New data suggests Covid herd immunity is unlikely in NZ, disturbing video prompts action from Oranga Tamariki bosses, and the wild weather isn't over yet for Wellington.
New modelling shows 97 per cent of New Zealand’s population will need to be vaccinated against Covid-19 in order to protect the country from the spread of new variants.
The research by Te Pūnaha Matatini scientists found that the number of Covid-related hospitalisations and deaths would drop significantly once 75-80 per cent of people are vaccinated, however reaching herd immunity against more infectious variants would require a much higher vaccination rate.
But given the Pfizer vaccine is still only approved for New Zealanders aged 12 and over, vaccinating 97 per cent of the population is not currently possible.
Te Pūnaha Matatini’s Michael Plank says the study’s findings show vaccines are not the silver bullet for ending the pandemic, but the more people who are vaccinated, the better protected the population is, with fewer restrictions necessary. The full paper on the topic can be found here.
The study comes as New Zealand’s Covid vaccine supplies drop rapidly ahead of larger shipments next month.
Around 30,000 doses of the Pfizer jab are left, with another shipment arriving yesterday.
However, supply is expected to run out within the next seven days, when the next delivery is due – meaning New Zealand’s vaccine levels could drop to almost zero at some point.
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Changes made to travel bubble
Wellington has joined the rest of the country back at Alert Level 1 this morning, however people are still being urged to monitor their health and check the locations of interest linked to the capital’s recent Covid scare.
Cabinet has also agreed in principle to partially lift the pause on the trans-Tasman bubble from Sunday night, with New Zealand opening back up to South Australia, ACT, Victoria, and Tasmania.
Passengers will, however, need to undergo pre-departure testing for Covid-19.
The door still remains closed to Australia’s other states, which are currently grappling with outbreaks of the virus.
Video prompts investigation
Oranga Tamariki bosses were last night checking the safety of children at their own care and protection units, after disturbing video emerged showing staff repeatedly using force against some tamariki.
The video published by Newsroom yesterday morning showed young people being tackled and held in a headlock by staff at the units.
Children’s Minister Kelvin Davis has since asked his officials to get to the bottom of the “unacceptable” behaviour.
He says the needs of children at the units are greater, which can be a difficult job, “but that's no excuse for what we've seen in that video”.
Davis says it’s up to police to determine if charges are necessary if a complaint is made, however the Children’s Commissioner wants police to investigate the incident.
Judge Andrew Becroft says the behaviour shown in the video demonstrates why his office has repeatedly called for care and protection units to close.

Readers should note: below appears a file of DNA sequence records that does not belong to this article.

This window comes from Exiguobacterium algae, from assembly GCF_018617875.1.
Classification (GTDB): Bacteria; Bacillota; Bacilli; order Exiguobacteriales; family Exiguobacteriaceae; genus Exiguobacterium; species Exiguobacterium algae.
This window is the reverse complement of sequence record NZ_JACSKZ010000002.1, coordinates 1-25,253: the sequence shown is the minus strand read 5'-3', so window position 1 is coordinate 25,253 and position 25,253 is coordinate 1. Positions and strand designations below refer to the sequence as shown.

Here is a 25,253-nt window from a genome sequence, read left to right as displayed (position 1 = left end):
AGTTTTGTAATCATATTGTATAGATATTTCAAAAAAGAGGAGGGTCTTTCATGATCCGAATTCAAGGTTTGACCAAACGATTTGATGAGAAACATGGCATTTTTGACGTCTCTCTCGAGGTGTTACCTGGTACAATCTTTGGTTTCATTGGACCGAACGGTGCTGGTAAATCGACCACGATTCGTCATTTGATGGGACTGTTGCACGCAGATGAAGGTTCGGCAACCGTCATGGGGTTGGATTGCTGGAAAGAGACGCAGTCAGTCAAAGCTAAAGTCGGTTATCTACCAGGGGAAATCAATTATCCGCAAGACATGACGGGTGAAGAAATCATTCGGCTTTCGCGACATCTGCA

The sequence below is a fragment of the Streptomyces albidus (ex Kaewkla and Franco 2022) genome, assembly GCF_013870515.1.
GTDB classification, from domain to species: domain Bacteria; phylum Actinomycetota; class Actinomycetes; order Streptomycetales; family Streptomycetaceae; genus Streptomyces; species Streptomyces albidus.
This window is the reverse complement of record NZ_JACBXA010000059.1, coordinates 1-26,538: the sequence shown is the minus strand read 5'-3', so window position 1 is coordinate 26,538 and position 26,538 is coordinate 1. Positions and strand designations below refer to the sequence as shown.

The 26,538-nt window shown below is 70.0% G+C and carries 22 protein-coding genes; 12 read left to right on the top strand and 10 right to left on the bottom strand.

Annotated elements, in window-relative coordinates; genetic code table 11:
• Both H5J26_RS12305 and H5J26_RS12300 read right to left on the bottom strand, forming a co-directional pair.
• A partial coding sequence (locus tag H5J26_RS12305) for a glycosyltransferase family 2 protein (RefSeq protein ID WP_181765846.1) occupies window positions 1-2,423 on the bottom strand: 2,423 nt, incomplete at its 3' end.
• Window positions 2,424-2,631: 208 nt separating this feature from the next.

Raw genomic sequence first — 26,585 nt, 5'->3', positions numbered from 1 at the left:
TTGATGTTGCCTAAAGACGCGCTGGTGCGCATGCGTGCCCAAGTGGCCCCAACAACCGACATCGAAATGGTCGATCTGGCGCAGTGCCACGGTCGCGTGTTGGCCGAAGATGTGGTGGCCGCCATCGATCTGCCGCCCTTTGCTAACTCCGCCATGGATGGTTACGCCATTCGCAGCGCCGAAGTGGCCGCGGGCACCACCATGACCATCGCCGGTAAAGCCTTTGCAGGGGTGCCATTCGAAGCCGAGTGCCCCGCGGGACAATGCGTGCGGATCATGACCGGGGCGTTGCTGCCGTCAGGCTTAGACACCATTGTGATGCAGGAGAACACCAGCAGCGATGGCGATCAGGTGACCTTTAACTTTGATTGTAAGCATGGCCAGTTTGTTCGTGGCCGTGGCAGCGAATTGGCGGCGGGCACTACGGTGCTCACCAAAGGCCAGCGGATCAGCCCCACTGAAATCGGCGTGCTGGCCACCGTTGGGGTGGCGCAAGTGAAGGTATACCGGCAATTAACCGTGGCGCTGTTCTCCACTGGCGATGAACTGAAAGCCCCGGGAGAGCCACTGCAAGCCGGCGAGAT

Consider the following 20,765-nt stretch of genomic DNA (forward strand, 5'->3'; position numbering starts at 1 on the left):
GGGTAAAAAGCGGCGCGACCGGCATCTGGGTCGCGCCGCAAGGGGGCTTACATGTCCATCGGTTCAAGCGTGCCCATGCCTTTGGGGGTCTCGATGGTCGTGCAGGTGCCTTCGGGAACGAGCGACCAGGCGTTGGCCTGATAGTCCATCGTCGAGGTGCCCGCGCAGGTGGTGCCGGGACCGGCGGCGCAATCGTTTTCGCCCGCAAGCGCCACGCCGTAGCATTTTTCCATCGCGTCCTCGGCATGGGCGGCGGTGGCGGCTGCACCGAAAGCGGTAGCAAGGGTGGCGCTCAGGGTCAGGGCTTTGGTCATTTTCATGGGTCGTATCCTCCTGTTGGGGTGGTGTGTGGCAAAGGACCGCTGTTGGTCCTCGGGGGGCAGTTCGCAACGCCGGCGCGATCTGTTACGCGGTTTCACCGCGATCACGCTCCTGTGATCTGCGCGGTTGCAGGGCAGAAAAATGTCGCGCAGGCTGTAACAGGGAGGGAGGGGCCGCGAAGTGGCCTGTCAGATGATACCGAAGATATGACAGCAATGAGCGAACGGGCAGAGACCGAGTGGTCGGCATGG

Winter weather batters Wellington
Parts of Wellington’s south coast have been on high alert overnight, with some residents evacuated from their homes due to large waves in the area.
The threat of heavy swells continues this morning with waves of up to 5.5 metres still expected until the next high tide around 9.30am.
It comes as a polar blast continues to blitz other parts of the country with heavy snow and freezing temperatures.
A big dump of snow closed schools in Queenstown and major roads across the South Island yesterday, while snow also fell to low levels in Christchurch.
DHB confirms data on dark web
Waikato DHB has confirmed data stolen in a recent ransomware attack has been released on the dark web.
The information is understood to include bank information, employee data, patients' driver licences and passports, and other medical records.
The DHB says it’s working through the material to understand the content and will then notify affected patients and staff.
Breeder accused of fake pedigrees
Fair Go’s year-long investigation into the murky world of horse breeding has focused on a breeder accused of selling horses with fake pedigrees for thousands of dollars.
Although the breeder in question has paid back some of the money for the horses, their lineage remains a mystery, which has Fair Go asking – what are your rights when it comes to questionable breeders?
Other news of note this morning:
- Fiji has recorded hundreds more cases of Covid-19 and another four deaths over 24 hours.
- RNZ reports Christchurch’s Al Noor Mosque is being targeted with new violent threats.
- The man who killed British backpacker Grace Millane has had his final bid to appeal his murder conviction rejected.
- Many young New Zealanders from multiple parts of Asia report they’re experiencing significant mental health challenges, a study has found.
- The Government has begun the process for replacing the Resource Management Act (RMA).
- A small cable essential to expanding New Zealand’s internet capacity has landed at Auckland’s Takapuna Beach.
- And there’s jubilation in England after their football team finally dispatched old foes Germany 2-0 in their Euro knock-out match this morning.
If the theories behind some of the world’s most well-known nursery rhymes are true, it turns out we’ve spent centuries lulling our children to sleep with tales of murder, treason, and the plague.
An American performer is going viral on TikTok after digging into the origins of nursery rhymes, prompting the question, should we be singing them to our kids at all? Seven Sharp investigates.